What happens to your brain when you get stressed?
There may be several possible answers, but the one that is most important for educators and learners is this:
In stress conditions, the neural pathways to long-term and short-term learning are chemically blocked. This means that no matter how much you’ve studied, how hard you try, and how much you want to remember, it’s very difficult, maybe impossible, to remember.
What causes stress?
These days, we live in stress. Kids go to school and eat breakfast loaded with refined carbs. They may have left their mom at home high, hungry, bruised, or worried to death. Dad may have been picked up late last night by the police. Kids may have been watching movies or TV shows filled with brutality and blood. They may have been exchanging bullying texts with other kids. We don’t know, but we do know that they live in an environment drenched with stress.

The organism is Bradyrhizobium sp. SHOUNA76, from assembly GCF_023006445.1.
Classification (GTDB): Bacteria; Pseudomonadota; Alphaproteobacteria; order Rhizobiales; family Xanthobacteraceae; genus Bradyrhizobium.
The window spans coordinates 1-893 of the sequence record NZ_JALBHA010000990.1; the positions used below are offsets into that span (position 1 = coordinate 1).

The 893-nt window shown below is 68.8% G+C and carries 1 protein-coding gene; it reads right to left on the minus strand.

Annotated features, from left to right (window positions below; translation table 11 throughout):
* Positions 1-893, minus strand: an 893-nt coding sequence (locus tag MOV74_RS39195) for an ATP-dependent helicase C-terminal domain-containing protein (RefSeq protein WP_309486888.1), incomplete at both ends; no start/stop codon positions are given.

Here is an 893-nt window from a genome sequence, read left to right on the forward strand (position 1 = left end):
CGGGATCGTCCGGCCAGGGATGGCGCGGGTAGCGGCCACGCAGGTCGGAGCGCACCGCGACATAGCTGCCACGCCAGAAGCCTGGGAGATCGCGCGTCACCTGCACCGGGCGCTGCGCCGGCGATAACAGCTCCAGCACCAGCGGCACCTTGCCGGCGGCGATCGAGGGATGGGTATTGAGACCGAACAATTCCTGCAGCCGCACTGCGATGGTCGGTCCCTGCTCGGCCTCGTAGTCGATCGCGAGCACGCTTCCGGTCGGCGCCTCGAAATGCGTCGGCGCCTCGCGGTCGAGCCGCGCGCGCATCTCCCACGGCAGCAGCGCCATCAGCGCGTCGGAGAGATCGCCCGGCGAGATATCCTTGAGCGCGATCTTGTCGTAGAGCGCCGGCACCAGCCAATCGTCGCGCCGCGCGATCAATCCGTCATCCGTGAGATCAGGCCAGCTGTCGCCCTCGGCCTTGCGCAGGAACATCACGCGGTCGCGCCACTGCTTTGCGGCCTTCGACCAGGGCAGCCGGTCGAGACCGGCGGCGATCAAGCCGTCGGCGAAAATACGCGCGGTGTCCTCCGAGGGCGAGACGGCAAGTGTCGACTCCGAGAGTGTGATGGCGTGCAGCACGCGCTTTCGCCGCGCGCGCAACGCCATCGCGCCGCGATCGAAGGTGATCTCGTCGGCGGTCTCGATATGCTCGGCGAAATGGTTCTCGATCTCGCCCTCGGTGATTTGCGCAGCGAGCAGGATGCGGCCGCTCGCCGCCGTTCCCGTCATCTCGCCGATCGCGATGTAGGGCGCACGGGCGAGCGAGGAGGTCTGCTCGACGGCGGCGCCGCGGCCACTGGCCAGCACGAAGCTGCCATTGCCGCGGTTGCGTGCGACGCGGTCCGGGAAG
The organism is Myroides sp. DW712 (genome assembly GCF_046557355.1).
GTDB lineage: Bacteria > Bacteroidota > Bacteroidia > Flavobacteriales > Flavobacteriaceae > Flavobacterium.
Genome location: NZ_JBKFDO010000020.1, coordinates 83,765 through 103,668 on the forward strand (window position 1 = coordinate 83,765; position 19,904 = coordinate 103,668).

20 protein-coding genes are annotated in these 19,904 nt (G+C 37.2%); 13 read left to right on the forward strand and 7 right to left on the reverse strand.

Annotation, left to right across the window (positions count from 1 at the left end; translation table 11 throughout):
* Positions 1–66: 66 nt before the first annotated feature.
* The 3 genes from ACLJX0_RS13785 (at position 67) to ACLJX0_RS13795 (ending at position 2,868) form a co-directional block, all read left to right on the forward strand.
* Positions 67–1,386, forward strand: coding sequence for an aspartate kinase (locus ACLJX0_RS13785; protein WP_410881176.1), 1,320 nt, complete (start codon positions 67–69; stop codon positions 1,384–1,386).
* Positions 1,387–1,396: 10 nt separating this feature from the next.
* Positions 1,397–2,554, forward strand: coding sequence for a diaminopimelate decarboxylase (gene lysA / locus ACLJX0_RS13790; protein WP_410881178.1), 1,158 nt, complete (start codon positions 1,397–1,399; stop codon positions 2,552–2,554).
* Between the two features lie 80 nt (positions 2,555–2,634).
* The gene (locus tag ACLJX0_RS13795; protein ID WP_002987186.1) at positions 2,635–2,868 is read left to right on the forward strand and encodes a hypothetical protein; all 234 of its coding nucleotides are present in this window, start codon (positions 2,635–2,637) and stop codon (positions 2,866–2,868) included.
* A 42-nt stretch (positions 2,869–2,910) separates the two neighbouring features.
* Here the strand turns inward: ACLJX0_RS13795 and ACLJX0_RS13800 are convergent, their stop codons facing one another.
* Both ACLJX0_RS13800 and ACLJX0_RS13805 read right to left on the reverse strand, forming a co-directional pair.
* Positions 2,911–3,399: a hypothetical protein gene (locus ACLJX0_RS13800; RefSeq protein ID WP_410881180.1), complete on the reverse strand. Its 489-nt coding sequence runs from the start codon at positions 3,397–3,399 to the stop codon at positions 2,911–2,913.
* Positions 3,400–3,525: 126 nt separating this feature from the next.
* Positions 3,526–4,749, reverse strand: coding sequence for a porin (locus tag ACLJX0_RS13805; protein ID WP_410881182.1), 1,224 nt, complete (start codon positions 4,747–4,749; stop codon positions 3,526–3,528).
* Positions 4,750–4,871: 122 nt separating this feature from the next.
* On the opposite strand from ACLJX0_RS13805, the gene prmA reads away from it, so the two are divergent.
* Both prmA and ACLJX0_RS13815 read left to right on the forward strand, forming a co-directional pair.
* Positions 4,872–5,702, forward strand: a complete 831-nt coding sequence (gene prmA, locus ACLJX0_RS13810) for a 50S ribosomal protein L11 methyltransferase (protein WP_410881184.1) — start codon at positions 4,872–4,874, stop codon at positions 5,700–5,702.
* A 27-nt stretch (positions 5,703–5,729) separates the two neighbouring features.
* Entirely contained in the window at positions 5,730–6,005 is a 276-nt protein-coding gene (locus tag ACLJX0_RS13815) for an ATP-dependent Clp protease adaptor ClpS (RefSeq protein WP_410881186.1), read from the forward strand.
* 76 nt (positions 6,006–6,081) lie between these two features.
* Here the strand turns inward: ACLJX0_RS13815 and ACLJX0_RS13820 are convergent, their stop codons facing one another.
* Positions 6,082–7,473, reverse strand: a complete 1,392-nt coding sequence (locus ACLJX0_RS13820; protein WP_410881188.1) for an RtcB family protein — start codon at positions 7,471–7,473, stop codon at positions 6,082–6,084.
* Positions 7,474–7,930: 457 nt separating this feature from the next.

This means that no matter how hard they try to remember (and how hard we try to help them), the neural pathways are blocked, and it’s not going to happen, at least not very well.
How can we restore the neural pathways? For this, we have to replace stress chemicals with pleasure chemicals, such as dopamine and endorphins. And how can we do that in school?
Joyous surprise: our brains produce these pleasure chemicals with physical exercise and arts activities. Some schools, following the brilliant research in the recent book Spark, incorporate strenuous physical activity in the morning, sometimes throughout the day.
Lacking that, every classroom teacher can do one important thing: use arts activities to teach the academic core standards. Even very simple activities such as drawing or painting a science concept or vocabulary list can replace stress chemicals with pleasure chemicals.
Happily, these types of activities also reinforce learning, since they require higher-level thinking to produce them.
That’s my alternative-learning tip for today and for always: teach with arts activities.